- In determining if a person is in possession of cannabis or not, for a purpose other than for personal consumption, an important factor to be taken into account will be the quantity of cannabis found in his or her possession.
- Where a person is charged with possession of cannabis, the State will bear the burden to prove beyond reasonable doubt the purpose of the possession was not for personal consumption.
Further, in terms of the Judgment:
- The prohibition of the performance of any activity, in connection with the cultivation of cannabis, by an adult in private for his or her personal consumption, in private, is inconsistent with the right to privacy entrenched in the Constitution and is constitutionally invalid.
- Cultivation of cannabis in private by an adult for personal consumption in private, should not be dealt with on the basis the cultivation must be in a dwelling or private dwelling. One may cultivate cannabis in a place other than in one’s garden, if the place can be said to be a private place.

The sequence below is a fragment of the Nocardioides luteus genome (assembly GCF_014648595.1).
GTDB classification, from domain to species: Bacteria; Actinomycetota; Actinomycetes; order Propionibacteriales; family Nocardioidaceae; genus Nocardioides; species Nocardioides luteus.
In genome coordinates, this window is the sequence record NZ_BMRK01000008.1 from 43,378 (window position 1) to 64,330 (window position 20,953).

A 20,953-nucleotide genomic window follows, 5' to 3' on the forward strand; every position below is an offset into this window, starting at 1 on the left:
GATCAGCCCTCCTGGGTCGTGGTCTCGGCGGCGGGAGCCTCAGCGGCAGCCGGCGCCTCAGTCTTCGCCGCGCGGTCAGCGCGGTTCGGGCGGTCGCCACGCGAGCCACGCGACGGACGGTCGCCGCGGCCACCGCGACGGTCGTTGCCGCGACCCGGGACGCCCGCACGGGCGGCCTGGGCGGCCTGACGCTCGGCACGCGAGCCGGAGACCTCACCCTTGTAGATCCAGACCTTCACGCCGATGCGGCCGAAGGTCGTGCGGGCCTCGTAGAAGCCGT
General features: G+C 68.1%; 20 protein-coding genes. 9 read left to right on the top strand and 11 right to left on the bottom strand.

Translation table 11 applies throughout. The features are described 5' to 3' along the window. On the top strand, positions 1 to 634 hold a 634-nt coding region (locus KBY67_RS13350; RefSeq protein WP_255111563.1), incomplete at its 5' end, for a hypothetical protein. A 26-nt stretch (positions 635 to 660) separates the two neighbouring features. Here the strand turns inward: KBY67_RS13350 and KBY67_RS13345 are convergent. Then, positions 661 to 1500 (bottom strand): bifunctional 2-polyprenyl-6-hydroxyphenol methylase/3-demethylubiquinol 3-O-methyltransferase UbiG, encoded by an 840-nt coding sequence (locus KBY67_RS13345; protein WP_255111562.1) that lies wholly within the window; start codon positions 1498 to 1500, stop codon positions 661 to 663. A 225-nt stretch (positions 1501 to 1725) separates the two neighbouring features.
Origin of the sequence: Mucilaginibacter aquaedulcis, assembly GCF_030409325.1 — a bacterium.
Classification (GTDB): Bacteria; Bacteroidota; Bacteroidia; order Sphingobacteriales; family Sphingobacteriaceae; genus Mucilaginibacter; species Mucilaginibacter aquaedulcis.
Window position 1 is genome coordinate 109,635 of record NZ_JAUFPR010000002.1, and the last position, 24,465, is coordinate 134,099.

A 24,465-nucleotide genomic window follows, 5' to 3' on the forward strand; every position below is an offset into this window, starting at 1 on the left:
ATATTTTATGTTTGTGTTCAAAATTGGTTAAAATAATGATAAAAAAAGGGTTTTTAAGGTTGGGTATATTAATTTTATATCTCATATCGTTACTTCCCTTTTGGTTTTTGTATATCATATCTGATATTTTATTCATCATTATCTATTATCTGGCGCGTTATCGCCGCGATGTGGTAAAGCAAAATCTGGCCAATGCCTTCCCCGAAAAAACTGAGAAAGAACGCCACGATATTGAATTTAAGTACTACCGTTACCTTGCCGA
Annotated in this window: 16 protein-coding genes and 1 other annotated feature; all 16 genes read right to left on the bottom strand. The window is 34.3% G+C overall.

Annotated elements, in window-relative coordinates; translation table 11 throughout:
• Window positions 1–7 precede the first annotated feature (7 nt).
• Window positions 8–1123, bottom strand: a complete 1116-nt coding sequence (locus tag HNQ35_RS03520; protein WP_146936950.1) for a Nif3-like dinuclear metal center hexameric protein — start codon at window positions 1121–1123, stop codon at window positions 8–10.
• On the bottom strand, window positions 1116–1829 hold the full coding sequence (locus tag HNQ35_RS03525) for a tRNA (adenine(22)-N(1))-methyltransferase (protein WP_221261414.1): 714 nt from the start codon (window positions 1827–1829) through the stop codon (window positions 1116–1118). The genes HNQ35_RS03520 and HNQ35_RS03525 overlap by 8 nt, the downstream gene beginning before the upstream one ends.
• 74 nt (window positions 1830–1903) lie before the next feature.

- Dealing in cannabis is a serious problem in this country, and the prohibition of dealing in cannabis is a justifiable limitation of the right to privacy which the Court did not "decriminalise".
- There was no persuasive reason why the Court confined its declaration of invalidity to the use or possession or cultivation of cannabis at a home or in a private dwelling. As long as the use or possession of cannabis is in private, and not in public, and the use or possession of cannabis is for the personal consumption of an adult, it is protected.
- The permissible amount of cannabis which may be possessed, must be determined by Parliament.
- The effect of the reading-in adopted above is, whenever the impugned provisions prohibit the use or possession or cultivation of cannabis, an exception is created with the result the use or possession of cannabis, in private, or cultivation of cannabis in a private place for personal consumption, in private, is no longer a criminal offence. All the time this is so only in respect of an adult and not a child (LM v Minister DOJ).
- Amends the Drugs Act to remove restrictions on the commercial cultivation and production of hemp (Clause 1(2), Clause 10 and Schedule 5):
- In foreign jurisdictions - cultivation and processing of hemp is strictly regulated by legislation.